Tuesday, February 25, 2014

Confessions of a Bibliophilic Hiker

By Andy Zahn  

      When I was twelve years old, I found a book while digging through the spider infested boxes in our garage. It was called 100 hikes in the South Cascades and Olympics by Harvey Manning and Ira Spring. Ten years later, my collection has expanded to over 70 books covering trails in every corner of the mountains of the West Coast. One of my projects during the long dreary months of this winter was to move all my books from a sagging, overburdened shelf to a new set of shelves. In the process, I realized that just as these books shaped the shelf, they have shaped many aspects of my life.

     I was drawn into 100 Hikes, at first, by Ira Spring’s incredible photography. The photos brought to mind scenes from The Lord of the Rings: a photo of High Rock Lookout perched atop precipitous cliffs, Flapjack Lakes, placid beneath the menacing crags of Sawtooth Ridge. Peaks and lakes, alpine tundra and ancient forests – all reminded me of the fantastic lands where heroes trod. I would read Harvey Manning’s descriptions and stare at the marvelous places recorded there, imagining my own epic journeys into the wilderness.

     I read voraciously, poring over every hiking book I could get my hands on, memorizing each hike until I could recite word for word the descriptions of every trail in the South Cascade Mountains. My family was less than appreciative of my constant hiking babble. They would complain yet more when the only way to get me to be quiet was to be dragged out into the wilderness with nothing but a guide book to lead us. Not all of our trips were great successes. On one trip, we hiked into Bluff Lake and spent the night bailing water out of our tents! After a number of similarly “memorable” trips, the rest of my family have become fair weather hikers, but my attitudes seem to have more in common with another of my favorite outdoor writers, Patrick McManus, who wrote: "Half the fun of camping in those days was looking forward to getting back home. When you did get back home you prolonged the enjoyment of the trip by telling all your friends how miserable you had been. The more you talked about the miseries of life in the woods the more you wanted to get back out there and start suffering again. Camping was a fine and pleasant misery"[i]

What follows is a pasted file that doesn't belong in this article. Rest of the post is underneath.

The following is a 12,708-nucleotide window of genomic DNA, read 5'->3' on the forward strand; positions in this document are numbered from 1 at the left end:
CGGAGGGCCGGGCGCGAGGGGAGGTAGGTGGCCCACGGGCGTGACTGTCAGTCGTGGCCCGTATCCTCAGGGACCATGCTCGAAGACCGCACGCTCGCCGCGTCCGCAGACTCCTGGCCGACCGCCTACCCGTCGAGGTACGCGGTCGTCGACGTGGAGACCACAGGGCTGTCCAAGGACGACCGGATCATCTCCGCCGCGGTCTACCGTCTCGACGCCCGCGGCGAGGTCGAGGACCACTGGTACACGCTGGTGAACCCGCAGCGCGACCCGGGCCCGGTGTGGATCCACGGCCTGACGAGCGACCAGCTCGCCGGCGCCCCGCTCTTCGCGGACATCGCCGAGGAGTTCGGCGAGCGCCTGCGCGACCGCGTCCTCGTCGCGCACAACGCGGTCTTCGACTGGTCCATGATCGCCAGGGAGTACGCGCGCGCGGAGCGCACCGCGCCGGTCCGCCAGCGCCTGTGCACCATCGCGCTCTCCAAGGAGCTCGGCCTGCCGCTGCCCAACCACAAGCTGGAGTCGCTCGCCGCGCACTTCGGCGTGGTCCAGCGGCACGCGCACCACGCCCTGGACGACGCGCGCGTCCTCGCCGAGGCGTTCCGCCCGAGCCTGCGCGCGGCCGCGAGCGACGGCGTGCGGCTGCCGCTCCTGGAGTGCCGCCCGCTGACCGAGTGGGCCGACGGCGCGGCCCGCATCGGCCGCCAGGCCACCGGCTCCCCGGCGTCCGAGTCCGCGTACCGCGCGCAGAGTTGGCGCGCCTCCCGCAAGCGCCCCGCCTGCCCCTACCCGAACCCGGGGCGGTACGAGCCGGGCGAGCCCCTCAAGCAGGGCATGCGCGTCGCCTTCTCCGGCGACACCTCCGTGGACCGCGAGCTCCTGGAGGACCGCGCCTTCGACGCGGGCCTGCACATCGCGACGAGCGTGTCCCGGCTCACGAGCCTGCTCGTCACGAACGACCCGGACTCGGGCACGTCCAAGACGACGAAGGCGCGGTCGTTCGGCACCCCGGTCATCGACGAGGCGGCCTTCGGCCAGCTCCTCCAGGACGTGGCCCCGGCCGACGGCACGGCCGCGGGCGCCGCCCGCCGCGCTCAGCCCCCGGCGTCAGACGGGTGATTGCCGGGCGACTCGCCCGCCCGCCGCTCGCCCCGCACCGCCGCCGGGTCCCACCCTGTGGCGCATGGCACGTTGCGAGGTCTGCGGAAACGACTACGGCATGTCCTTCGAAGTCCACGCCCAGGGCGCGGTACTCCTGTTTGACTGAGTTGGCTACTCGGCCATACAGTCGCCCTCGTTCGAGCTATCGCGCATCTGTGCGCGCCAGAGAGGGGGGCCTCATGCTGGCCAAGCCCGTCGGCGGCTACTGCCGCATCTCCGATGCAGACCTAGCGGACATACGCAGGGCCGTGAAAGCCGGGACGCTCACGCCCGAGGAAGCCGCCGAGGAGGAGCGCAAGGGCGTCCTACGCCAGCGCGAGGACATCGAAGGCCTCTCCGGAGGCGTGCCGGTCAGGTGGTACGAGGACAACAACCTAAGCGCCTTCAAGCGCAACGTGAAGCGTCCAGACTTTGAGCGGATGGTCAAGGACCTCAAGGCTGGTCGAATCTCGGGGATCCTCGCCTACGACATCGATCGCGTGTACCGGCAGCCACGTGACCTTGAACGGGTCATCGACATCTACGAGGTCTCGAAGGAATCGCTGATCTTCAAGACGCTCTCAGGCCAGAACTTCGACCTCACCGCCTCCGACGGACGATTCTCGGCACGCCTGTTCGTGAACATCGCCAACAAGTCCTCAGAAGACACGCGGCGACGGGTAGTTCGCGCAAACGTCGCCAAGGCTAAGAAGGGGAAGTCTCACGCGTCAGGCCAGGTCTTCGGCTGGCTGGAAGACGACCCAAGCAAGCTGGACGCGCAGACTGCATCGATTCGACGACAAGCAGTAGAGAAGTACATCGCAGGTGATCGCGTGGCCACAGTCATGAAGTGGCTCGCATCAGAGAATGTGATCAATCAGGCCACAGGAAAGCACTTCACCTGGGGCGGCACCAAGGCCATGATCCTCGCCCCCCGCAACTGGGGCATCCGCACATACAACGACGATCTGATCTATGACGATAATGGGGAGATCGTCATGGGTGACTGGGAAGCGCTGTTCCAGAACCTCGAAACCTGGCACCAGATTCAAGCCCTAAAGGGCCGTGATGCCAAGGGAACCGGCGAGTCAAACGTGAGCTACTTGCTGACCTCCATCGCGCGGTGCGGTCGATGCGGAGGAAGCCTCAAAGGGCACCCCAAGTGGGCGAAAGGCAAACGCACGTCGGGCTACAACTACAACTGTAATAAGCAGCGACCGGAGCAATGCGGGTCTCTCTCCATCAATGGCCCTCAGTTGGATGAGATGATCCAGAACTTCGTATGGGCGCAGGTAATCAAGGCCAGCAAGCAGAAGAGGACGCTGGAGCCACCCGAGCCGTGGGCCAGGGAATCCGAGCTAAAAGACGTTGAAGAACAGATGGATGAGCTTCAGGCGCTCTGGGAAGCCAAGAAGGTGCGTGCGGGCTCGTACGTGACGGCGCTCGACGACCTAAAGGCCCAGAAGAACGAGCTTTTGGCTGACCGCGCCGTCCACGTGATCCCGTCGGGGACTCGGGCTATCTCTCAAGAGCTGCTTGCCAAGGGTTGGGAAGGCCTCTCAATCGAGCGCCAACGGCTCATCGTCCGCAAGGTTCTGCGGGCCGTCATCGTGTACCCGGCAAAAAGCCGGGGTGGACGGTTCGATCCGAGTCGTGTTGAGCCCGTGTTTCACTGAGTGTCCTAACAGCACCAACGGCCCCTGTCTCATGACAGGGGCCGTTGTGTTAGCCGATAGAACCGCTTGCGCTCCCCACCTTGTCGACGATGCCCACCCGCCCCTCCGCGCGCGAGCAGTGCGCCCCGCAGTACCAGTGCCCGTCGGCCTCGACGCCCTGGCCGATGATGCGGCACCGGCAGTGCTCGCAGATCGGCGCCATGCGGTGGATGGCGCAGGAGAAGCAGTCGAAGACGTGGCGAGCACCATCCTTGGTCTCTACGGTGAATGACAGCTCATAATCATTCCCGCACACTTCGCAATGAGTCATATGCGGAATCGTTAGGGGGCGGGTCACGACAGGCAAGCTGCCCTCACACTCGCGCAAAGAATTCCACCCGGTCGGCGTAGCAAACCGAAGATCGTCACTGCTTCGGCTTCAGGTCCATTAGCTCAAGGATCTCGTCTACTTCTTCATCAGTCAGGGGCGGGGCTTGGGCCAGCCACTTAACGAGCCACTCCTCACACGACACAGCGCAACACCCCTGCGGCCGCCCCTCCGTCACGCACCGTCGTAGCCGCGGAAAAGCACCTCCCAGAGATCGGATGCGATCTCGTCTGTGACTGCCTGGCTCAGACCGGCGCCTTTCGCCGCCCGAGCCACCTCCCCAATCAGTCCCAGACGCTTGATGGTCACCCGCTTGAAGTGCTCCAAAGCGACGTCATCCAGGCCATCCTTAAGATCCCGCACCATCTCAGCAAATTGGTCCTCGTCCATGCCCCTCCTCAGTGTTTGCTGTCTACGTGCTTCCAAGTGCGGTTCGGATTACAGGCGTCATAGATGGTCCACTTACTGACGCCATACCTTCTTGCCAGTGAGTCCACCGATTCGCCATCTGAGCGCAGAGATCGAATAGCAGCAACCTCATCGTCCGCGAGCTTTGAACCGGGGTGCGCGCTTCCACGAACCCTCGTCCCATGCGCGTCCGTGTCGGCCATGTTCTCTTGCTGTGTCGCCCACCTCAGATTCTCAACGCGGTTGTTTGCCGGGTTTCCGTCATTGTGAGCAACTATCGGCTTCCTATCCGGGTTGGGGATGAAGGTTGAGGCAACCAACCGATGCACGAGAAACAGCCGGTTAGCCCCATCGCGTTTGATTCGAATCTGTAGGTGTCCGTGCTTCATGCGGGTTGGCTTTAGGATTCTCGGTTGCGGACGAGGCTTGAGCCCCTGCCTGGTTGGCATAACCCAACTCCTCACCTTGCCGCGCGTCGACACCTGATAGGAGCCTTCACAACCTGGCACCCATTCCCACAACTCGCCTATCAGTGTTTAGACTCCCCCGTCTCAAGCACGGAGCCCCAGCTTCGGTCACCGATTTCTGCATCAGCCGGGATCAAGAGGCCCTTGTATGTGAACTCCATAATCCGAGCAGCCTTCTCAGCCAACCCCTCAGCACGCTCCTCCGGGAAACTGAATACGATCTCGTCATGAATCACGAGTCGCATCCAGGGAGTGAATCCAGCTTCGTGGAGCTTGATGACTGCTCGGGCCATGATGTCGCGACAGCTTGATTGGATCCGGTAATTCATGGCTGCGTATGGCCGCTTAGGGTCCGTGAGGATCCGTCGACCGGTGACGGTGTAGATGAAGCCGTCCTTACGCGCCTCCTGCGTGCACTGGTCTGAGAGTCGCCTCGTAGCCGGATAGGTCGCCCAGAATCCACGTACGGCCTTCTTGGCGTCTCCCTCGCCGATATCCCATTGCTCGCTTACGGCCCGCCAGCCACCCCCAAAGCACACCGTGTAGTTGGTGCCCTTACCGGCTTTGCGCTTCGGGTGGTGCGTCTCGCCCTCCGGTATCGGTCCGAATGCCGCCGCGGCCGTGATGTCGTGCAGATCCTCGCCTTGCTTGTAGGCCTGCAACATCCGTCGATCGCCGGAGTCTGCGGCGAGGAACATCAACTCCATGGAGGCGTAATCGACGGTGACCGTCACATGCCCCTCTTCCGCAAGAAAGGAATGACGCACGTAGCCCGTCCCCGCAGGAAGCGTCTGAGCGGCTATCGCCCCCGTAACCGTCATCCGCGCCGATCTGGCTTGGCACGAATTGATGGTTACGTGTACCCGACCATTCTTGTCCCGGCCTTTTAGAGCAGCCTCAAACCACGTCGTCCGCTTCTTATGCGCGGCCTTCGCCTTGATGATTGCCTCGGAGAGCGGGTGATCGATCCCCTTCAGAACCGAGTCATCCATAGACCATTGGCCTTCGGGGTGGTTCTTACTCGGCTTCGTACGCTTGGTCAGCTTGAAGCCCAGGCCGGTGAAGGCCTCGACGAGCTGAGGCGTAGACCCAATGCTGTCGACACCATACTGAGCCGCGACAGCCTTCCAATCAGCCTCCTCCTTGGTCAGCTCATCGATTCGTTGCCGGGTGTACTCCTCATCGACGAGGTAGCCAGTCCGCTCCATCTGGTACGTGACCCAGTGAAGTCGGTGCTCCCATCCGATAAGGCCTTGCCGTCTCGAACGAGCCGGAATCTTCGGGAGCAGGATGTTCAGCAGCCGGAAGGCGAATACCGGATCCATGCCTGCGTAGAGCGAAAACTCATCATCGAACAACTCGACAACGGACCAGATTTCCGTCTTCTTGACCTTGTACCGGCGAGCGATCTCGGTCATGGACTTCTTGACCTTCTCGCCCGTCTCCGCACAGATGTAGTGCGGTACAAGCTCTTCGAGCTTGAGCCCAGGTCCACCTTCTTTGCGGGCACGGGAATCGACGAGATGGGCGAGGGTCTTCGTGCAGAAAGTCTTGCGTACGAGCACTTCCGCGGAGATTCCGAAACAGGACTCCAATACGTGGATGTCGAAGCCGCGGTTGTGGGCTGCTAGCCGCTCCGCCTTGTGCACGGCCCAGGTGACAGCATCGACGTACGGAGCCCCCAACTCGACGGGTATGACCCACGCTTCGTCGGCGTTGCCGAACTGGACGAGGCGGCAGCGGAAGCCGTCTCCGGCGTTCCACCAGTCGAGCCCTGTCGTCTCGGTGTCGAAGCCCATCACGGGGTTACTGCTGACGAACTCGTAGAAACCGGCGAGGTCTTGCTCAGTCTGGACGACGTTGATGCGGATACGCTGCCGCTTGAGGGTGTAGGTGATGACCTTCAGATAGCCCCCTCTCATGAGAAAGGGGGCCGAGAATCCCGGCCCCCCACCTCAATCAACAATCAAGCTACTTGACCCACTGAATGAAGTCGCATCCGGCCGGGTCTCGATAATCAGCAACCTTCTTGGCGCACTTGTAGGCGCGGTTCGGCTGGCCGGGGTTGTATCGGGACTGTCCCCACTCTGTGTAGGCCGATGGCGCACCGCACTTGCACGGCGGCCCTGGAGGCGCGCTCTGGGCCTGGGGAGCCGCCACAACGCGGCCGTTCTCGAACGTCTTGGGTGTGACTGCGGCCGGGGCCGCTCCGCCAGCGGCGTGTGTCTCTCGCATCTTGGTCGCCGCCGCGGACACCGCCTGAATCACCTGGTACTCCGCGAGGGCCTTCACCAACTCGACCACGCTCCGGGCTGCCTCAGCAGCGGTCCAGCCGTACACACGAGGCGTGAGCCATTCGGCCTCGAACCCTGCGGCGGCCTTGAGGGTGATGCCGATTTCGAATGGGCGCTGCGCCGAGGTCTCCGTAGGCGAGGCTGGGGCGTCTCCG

Hiking books have not only guided my feet, but have also shaped some of my ideas and opinions. Harvey Manning’s writing imparted in me a desire to explore and protect the wild backcountry of the world. Manning wrote about hiking trails in order to get people to go there, so that they, too, would want to protect the trails and the lands they passed through. According to Manning, "Your feet have information, direct boot-on-trail knowledge of the earth"[ii], and "Your Feet bones are connected to the leg bones, leg bones to the hip bones, hip bones to the backbones, backbones to the head bones, head bones to the letter-writing finger bones.”[iii] These ideas have driven my desire to emulate him and write about the wilderness in order to help save it. He and Patrick McManus have further influenced me to make abundant use of exaggeration in order to make a point. One of my favorite descriptions by Manning was written when he was especially annoyed by horse traffic on hiking trails: "The cavalry rides through this region in numbers approaching the squadrons of Phil Sheridan, Jeb Stuart, and the Cossacks, and where trails are wet, horses churn the soil to mud and a hiker may simply sink out of sight in black muck and nevermore be seen"[iv]  

    As I put the last of my hiking books onto their new shelves, one tumbles to the floor. It happens to fall open to a page featuring a panorama of the Alpine Lakes Peaks: Summit Chief, Mt. Daniel, Mt.Hinman, their craggy heights rising over a small lake glittering in a verdant forest valley.  It strikes me that summer isn’t very far away, and maybe it’s time to start planning this year’s hikes. Soon the shelves are empty once again and books are strewn around me in a haphazard circle; my portal to the mountain kingdoms, currently still locked in the icy grip of winter. In my mind the flowers are already pushing their way up through the snow drifts, their scent already welling up from beneath the deep powder blanketing the meadows. I fancy I can hear the snow melting from here…….

GI Joe scales a mountain of literature!

[i] McManus P, (1978). A fine and pleasant misery. New York: Henry Holt & company. PG. 2.
[ii] Manning H. (1998). 100 Classic Hikes in Washington. Seattle WA: The Mountaineers. PG. 11.
[iii] Manning H. (1998). 100 Classic Hikes in Washington. Seattle WA: The Mountaineers. PG. 11.
[iv] Manning H. (1985). 100 Hikes in the South Cascades and Olympics. Seattle WA: The Mountaineers. PG. 79.

1 comment:

  1. Andy, your blogs continue to amaze me! This one is great, too...good topic.